CISPA-like program would be part of $79 million public-private initiative.
The Pentagon’s proposed 2014 budget outlines a cybersecurity program that is similar to a controversial bill the House is expected to vote on this week.
The Defense Department's funding request would finance "a comprehensive coordinated cybersecurity information sharing system that will serve as the foundation for cybersecurity information sharing requirements across the government." The system, "in real-time," would allow relevant pieces of information to reach authorized personnel throughout the government, so all can "connect the dots in identifying cybersecurity threats,” according to budget documents.
White House budget slides indicate that $79 million would be distributed across the departments of Homeland Security, Justice and Defense to "help agencies and the private sector connect the dots in identifying and responding to cyber incidents." DHS plans to contribute $44 million to the program, in part for "protecting individual privacy and civil liberties,” according to a department 2014 spending summary. Defense’s budget breakdown for cyber is not available yet, Pentagon officials said.
But the "real-time" part of the program requires new legislation, according to Gen. Keith Alexander, who is both head of Cyber Command and director of the National Security Agency.
“It's a legal barrier, not a technical one,” said Ed Skoudis, founder of Counter Hack Challenges. The company built CyberCity, a 3-D model town that government and industry are using to practice securing and attacking private networks.
Only Congress can authorize new privacy and liability protections so that Internet companies do not have to go through lawyers before disclosing, for example, the timestamp on a customer’s email that contained malicious code.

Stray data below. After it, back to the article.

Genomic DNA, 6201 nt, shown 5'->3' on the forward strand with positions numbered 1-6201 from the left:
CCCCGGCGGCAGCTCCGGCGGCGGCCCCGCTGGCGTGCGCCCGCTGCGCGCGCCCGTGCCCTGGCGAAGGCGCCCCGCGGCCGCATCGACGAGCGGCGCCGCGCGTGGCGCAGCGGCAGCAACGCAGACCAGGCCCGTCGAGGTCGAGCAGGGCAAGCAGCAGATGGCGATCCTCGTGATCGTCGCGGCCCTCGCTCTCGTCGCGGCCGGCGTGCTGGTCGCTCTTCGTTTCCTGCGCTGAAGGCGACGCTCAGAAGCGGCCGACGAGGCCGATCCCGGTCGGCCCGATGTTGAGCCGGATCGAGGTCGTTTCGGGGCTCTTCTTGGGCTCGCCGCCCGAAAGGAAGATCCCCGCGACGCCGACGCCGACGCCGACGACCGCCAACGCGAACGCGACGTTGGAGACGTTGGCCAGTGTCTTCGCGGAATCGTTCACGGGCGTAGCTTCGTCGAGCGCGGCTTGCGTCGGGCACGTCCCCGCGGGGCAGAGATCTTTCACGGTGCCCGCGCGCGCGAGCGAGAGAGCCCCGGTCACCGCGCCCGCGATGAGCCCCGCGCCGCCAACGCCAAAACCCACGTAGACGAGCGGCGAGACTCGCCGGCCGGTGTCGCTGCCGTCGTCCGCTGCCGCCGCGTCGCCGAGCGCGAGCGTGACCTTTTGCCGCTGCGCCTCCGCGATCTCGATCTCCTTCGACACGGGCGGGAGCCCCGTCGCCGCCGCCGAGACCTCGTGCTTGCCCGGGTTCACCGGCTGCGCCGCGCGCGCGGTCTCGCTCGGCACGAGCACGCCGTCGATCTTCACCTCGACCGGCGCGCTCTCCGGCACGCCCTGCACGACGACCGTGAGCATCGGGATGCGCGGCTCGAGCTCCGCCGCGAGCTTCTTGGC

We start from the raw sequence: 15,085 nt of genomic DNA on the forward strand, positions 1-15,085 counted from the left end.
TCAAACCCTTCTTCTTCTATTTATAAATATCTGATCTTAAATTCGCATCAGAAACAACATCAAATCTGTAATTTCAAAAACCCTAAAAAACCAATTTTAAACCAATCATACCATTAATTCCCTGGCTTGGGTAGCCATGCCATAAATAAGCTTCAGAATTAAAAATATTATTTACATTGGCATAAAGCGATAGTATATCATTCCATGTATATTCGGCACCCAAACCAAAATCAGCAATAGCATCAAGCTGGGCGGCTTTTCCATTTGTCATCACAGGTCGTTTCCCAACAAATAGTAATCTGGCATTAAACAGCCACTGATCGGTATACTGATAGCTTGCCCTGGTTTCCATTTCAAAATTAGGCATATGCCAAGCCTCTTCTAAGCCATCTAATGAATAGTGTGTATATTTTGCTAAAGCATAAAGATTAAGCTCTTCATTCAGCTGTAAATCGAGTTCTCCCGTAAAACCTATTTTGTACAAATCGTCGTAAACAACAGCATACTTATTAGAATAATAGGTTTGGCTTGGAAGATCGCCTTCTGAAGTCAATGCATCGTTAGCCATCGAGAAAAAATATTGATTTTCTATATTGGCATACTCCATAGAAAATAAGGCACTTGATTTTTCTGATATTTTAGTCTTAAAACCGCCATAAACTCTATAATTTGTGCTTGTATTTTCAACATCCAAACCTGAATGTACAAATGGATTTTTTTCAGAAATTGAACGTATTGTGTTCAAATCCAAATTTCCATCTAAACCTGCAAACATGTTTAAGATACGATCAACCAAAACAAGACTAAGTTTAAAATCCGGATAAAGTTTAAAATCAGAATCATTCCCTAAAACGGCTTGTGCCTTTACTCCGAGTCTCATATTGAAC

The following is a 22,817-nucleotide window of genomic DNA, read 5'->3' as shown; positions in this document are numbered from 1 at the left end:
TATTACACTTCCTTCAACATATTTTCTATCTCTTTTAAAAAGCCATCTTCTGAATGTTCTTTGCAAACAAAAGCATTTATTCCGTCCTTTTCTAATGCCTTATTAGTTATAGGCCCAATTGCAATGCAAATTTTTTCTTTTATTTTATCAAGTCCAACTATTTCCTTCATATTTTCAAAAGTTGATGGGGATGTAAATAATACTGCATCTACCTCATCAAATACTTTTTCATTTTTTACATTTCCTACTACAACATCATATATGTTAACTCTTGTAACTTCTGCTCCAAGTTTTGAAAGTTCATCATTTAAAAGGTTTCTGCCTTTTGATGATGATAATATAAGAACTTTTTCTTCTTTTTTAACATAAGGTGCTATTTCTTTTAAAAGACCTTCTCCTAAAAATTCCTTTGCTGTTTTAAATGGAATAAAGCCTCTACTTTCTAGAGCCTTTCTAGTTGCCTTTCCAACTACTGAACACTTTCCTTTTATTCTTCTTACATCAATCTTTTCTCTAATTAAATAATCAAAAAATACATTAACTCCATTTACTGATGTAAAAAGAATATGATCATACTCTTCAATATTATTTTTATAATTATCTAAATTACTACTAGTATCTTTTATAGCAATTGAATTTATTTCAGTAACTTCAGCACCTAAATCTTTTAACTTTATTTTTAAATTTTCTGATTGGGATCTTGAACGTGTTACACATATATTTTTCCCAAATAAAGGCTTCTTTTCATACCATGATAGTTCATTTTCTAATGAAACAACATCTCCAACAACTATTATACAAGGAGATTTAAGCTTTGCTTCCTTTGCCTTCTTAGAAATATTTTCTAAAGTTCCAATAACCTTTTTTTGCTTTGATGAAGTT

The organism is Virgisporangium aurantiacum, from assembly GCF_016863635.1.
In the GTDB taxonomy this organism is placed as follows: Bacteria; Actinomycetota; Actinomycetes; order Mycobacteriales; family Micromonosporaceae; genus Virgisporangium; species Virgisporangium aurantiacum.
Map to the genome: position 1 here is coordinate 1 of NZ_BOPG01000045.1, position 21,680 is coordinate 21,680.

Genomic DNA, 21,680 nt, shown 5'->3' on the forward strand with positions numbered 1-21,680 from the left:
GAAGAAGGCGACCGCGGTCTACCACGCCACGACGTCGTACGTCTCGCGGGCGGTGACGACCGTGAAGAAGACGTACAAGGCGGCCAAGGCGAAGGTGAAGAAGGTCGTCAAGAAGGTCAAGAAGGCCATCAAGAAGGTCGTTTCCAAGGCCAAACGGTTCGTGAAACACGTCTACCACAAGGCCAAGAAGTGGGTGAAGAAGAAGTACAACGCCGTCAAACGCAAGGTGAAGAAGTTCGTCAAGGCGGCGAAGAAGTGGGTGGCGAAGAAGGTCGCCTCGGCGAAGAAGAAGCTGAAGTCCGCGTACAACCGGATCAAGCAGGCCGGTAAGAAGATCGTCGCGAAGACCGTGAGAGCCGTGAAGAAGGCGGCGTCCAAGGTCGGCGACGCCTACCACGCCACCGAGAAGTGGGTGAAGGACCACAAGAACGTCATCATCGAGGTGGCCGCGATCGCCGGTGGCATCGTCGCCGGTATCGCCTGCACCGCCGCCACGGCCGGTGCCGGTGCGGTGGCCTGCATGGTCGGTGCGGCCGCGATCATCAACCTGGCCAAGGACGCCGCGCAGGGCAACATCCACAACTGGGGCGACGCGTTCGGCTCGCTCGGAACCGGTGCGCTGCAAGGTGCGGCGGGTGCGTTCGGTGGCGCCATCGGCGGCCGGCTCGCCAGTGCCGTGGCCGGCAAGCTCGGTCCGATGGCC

The Cyber Intelligence Sharing and Protection Act, or CISPA, would grant protections and allow NSA into the sharing circle. The House Intelligence Committee approved the measure on Wednesday and a floor vote is anticipated this Thursday.
While Alexander has not explicitly endorsed CISPA, his description of a key element needed in statute sounds a lot like it: The Defense program would require "the ability for industry to tell us in real time, and this is specifically the Internet service providers, when they see in their networks an attack starting. They can do that in real time. They have the technical capability, but they don't have the authority to share that information with us in -- at network speed. And they need liability protection when we share information back and forth and they take actions,” he said at a March Senate hearing.
Interagency and public-private communication loops feed off of each other, federal officials say. When agencies exchange quality intelligence, “this both increases government security and improves the signatures given to industry,” a former Defense official who served until last fall said. Signatures are descriptions of harmful code loaded into anti-virus software to detect threats.
Since joining in would be voluntary for companies under CISPA and current regulations, industry “needs the best possible information in order to see value in participating. Industry then shares with the government, ideally in real-time, thus completing the picture,” the official explained.
But CISPA has detractors in some high places. The Obama administration threatened to veto the measure last year, due to civil liberties concerns. The bill successfully passed the House, yet Senate Democrats, the White House and Republicans could not agree on the scope of interactions.
Last week, committee members tweaked the text to strike a better balance between security and privacy. One amendment requires the government to put restrictions on the use, storage and searching of data submitted by businesses.
Privacy advocates were unsatisfied.
“The core problem is that CISPA allows too much sensitive information to be shared with too many people in the first place, including the National Security Agency,” Michelle Richardson, legislative counsel for the American Civil Liberties Union, wrote in a Friday column on the organization’s website.